We held the closing ceremony for our Master’s in Public Policy and Human Development (MPP) on 10 June 2021 to commemorate the past academic year and to celebrate the success of the cohort. After a year of COVID-19, this event brought many students and faculty together for the first time, and was a memorable event on many fronts.
The event was moderated by Academic Programme Director Julieta Marotta and Professor Franziska Gassmann, and included talks from the MPP student ambassador, student government members, teaching staff, study advisor, and an alumna. The ceremony started with a word of welcome by our Director Bartel Van de Walle, who then handed over to our Academic Programme Director. She in turn highlighted our motto for this past academic year: “In distance or in person, education unites us”.
Student representative Lisa Farber and Demos President Ashleigh Bicker Caarten reflected on the experience of completing the MPP during a unique year and 2012 alumna Maite Smet discussed the importance of finding a job that aligns with your values. The audience heard from two exceptional keynote speakers – study advisor Bo Nuis and Professor Shyama Ramani – who discussed how COVID touched us all in the education sector in different ways and how to make the best of unexpected situations. Each specialisation coordinator addressed their students and wished them well as they move into the last months of their degree.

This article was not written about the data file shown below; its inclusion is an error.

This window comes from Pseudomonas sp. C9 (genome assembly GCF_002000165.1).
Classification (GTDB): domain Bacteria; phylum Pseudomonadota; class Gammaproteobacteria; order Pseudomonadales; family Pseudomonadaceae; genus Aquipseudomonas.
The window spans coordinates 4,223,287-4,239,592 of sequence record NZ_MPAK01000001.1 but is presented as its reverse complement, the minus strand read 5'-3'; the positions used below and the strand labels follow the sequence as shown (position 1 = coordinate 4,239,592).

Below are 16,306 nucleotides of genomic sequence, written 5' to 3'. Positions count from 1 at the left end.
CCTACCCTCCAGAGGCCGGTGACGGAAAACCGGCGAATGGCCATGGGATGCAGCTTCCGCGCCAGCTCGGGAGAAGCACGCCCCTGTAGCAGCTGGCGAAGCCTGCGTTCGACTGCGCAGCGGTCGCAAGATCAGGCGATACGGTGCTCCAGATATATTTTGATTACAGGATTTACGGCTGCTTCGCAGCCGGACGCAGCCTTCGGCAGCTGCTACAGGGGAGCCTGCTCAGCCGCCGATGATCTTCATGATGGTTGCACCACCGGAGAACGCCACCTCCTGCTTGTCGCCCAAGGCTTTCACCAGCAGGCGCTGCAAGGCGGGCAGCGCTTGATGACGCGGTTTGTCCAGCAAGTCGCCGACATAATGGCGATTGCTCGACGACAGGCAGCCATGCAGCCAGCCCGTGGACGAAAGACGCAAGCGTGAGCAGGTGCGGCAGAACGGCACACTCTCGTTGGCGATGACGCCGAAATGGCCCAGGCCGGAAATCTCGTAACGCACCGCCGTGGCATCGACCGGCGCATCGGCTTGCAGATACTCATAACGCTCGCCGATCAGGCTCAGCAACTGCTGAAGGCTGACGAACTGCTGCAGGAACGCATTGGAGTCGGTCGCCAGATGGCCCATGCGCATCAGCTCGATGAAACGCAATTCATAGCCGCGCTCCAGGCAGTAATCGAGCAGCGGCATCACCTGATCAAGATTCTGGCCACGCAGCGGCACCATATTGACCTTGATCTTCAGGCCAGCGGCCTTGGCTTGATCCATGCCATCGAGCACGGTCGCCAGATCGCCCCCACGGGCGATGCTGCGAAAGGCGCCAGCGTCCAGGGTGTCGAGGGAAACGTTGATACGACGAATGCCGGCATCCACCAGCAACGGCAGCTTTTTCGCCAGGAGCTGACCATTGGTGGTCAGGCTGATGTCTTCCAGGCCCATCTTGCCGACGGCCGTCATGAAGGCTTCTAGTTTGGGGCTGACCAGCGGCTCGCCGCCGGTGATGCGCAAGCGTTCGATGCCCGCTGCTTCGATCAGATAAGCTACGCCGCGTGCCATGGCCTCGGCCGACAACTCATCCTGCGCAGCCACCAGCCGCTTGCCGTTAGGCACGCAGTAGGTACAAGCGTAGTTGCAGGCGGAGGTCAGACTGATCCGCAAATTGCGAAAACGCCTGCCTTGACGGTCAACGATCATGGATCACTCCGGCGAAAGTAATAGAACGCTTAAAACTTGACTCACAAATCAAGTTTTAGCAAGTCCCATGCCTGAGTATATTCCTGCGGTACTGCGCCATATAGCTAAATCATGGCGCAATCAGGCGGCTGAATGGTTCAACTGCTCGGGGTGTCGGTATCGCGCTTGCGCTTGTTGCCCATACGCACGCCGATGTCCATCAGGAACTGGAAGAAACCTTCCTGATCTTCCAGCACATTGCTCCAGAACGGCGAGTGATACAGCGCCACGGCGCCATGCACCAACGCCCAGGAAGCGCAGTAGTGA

The ceremony was a testimony to the success of both dedicated faculty and resilient students. This year saw faculty and students working and studying from home, and the ceremony offered a rare moment for both parties to meet each other in person. We are proud of the excellent degree in Public Policy and Human Development, and applaud the diligence and hard work of our 2020-2021 cohort and staff. What this year showed was how versatile education can be and that furthering one’s education is possible even in a pandemic. We are excited for our graduating life-long learners and wish them well as they enter the field as policymakers of cooperation, good governance, and valuing diversity – the three values of the MPP.
The opinions expressed here are the authors’ own; they do not necessarily reflect the views of UNU.